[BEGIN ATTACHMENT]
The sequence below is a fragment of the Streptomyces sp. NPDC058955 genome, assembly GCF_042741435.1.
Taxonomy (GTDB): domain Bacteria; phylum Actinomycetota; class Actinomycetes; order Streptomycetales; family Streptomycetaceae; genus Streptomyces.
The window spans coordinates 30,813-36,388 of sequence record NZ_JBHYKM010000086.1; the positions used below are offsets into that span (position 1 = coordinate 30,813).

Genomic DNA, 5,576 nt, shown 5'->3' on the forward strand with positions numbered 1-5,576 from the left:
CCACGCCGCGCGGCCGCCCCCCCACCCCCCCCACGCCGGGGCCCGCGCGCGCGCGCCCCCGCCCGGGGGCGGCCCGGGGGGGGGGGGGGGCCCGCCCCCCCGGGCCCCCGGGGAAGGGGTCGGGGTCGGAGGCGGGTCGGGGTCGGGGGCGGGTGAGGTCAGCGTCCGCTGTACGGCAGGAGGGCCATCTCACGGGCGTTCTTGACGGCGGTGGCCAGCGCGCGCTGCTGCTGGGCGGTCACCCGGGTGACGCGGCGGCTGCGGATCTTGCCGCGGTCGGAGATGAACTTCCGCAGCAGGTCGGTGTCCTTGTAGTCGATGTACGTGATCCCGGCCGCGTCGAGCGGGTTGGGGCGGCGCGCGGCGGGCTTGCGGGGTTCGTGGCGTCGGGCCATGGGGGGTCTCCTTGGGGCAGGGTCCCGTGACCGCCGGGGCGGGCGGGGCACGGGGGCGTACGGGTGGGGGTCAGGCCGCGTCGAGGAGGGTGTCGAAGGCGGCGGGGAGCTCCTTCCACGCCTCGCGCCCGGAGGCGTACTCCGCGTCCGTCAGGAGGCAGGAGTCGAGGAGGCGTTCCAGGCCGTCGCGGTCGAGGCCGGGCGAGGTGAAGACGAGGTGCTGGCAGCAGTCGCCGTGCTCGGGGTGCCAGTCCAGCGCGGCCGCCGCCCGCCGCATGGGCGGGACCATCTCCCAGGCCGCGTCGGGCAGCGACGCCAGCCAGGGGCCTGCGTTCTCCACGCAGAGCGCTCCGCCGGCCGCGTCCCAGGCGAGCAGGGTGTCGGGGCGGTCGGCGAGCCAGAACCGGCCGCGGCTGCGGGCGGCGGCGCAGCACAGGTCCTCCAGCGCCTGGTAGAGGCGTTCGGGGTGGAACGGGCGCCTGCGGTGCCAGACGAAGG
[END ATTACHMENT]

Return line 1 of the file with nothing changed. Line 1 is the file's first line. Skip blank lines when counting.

The sequence below is a fragment of the Streptomyces sp. NPDC058955 genome, assembly GCF_042741435.1.